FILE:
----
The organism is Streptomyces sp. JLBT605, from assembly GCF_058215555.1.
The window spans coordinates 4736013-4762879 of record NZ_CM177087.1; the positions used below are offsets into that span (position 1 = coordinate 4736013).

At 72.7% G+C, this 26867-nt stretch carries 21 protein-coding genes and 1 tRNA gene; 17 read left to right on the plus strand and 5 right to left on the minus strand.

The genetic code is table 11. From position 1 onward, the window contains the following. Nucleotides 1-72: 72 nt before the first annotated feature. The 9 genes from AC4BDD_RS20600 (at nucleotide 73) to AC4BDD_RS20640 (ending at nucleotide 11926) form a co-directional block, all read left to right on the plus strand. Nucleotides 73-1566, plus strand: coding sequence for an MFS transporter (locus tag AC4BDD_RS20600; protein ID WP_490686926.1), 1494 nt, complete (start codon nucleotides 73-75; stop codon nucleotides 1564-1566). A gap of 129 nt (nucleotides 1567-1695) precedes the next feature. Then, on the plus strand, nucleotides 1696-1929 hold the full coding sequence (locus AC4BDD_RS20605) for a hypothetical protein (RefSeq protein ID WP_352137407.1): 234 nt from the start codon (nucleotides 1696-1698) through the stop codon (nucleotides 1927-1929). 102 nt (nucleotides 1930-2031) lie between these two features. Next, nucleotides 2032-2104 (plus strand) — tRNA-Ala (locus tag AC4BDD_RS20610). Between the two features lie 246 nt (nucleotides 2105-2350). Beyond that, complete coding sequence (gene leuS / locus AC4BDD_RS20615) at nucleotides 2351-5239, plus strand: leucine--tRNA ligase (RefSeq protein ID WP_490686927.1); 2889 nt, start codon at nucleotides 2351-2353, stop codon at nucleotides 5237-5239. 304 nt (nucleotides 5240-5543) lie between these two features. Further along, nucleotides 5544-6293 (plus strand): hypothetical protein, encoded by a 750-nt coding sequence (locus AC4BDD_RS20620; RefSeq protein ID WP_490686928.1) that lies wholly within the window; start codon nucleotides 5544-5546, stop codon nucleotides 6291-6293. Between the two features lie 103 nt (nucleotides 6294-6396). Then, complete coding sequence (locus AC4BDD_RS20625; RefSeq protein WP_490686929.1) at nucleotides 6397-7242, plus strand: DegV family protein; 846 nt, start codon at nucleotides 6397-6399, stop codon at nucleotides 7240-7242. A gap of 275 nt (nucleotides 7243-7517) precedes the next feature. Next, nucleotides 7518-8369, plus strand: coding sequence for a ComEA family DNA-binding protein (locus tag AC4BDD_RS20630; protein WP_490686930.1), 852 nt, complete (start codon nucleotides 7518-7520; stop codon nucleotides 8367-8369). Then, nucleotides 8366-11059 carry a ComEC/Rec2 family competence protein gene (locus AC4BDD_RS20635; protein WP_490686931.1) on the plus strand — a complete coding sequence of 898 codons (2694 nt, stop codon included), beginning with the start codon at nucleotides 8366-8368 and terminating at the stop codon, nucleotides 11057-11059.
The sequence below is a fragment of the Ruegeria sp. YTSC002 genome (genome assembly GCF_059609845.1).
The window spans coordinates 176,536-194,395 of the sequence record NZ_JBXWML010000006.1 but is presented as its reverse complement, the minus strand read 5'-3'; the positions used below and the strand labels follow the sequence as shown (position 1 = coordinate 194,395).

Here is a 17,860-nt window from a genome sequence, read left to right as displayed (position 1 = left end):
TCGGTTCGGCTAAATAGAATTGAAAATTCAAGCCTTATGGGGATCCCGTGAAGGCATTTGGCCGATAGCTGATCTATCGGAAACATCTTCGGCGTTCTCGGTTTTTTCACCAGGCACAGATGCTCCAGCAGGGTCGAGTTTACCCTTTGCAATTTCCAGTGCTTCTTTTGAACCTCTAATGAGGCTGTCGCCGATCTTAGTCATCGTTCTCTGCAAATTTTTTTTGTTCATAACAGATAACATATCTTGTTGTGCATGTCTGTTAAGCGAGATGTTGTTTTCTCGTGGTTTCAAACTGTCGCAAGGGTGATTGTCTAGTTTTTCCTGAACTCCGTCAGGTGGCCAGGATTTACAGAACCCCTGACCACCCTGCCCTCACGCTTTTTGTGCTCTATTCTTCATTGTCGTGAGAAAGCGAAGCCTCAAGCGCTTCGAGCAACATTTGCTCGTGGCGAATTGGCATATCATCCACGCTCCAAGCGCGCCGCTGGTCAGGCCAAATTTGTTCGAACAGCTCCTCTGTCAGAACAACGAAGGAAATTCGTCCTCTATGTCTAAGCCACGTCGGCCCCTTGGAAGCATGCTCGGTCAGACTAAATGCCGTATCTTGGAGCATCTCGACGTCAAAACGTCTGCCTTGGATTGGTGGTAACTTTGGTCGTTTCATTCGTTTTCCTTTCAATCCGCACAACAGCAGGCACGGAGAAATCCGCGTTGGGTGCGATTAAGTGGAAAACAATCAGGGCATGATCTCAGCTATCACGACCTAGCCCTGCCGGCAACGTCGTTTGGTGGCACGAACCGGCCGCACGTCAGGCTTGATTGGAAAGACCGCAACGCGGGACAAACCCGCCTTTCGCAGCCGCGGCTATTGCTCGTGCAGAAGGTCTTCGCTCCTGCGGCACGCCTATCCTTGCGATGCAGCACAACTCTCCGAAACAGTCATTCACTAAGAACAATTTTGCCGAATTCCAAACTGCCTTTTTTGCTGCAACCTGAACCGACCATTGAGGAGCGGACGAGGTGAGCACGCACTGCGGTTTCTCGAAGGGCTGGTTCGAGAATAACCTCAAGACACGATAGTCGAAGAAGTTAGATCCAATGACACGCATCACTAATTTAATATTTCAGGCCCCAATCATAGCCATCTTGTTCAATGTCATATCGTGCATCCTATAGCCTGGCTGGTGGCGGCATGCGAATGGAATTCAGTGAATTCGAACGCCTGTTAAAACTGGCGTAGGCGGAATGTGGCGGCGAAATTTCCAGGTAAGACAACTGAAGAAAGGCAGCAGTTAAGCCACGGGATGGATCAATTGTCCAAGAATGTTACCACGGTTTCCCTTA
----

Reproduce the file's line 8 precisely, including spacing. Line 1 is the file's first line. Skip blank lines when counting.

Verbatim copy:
TCGGTTCGGCTAAATAGAATTGAAAATTCAAGCCTTATGGGGATCCCGTGAAGGCATTTGGCCGATAGCTGATCTATCGGAAACATCTTCGGCGTTCTCGGTTTTTTCACCAGGCACAGATGCTCCAGCAGGGTCGAGTTTACCCTTTGCAATTTCCAGTGCTTCTTTTGAACCTCTAATGAGGCTGTCGCCGATCTTAGTCATCGTTCTCTGCAAATTTTTTTTGTTCATAACAGATAACATATCTTGTTGTGCATGTCTGTTAAGCGAGATGTTGTTTTCTCGTGGTTTCAAACTGTCGCAAGGGTGATTGTCTAGTTTTTCCTGAACTCCGTCAGGTGGCCAGGATTTACAGAACCCCTGACCACCCTGCCCTCACGCTTTTTGTGCTCTATTCTTCATTGTCGTGAGAAAGCGAAGCCTCAAGCGCTTCGAGCAACATTTGCTCGTGGCGAATTGGCATATCATCCACGCTCCAAGCGCGCCGCTGGTCAGGCCAAATTTGTTCGAACAGCTCCTCTGTCAGAACAACGAAGGAAATTCGTCCTCTATGTCTAAGCCACGTCGGCCCCTTGGAAGCATGCTCGGTCAGACTAAATGCCGTATCTTGGAGCATCTCGACGTCAAAACGTCTGCCTTGGATTGGTGGTAACTTTGGTCGTTTCATTCGTTTTCCTTTCAATCCGCACAACAGCAGGCACGGAGAAATCCGCGTTGGGTGCGATTAAGTGGAAAACAATCAGGGCATGATCTCAGCTATCACGACCTAGCCCTGCCGGCAACGTCGTTTGGTGGCACGAACCGGCCGCACGTCAGGCTTGATTGGAAAGACCGCAACGCGGGACAAACCCGCCTTTCGCAGCCGCGGCTATTGCTCGTGCAGAAGGTCTTCGCTCCTGCGGCACGCCTATCCTTGCGATGCAGCACAACTCTCCGAAACAGTCATTCACTAAGAACAATTTTGCCGAATTCCAAACTGCCTTTTTTGCTGCAACCTGAACCGACCATTGAGGAGCGGACGAGGTGAGCACGCACTGCGGTTTCTCGAAGGGCTGGTTCGAGAATAACCTCAAGACACGATAGTCGAAGAAGTTAGATCCAATGACACGCATCACTAATTTAATATTTCAGGCCCCAATCATAGCCATCTTGTTCAATGTCATATCGTGCATCCTATAGCCTGGCTGGTGGCGGCATGCGAATGGAATTCAGTGAATTCGAACGCCTGTTAAAACTGGCGTAGGCGGAATGTGGCGGCGAAATTTCCAGGTAAGACAACTGAAGAAAGGCAGCAGTTAAGCCACGGGATGGATCAATTGTCCAAGAATGTTACCACGGTTTCCCTTA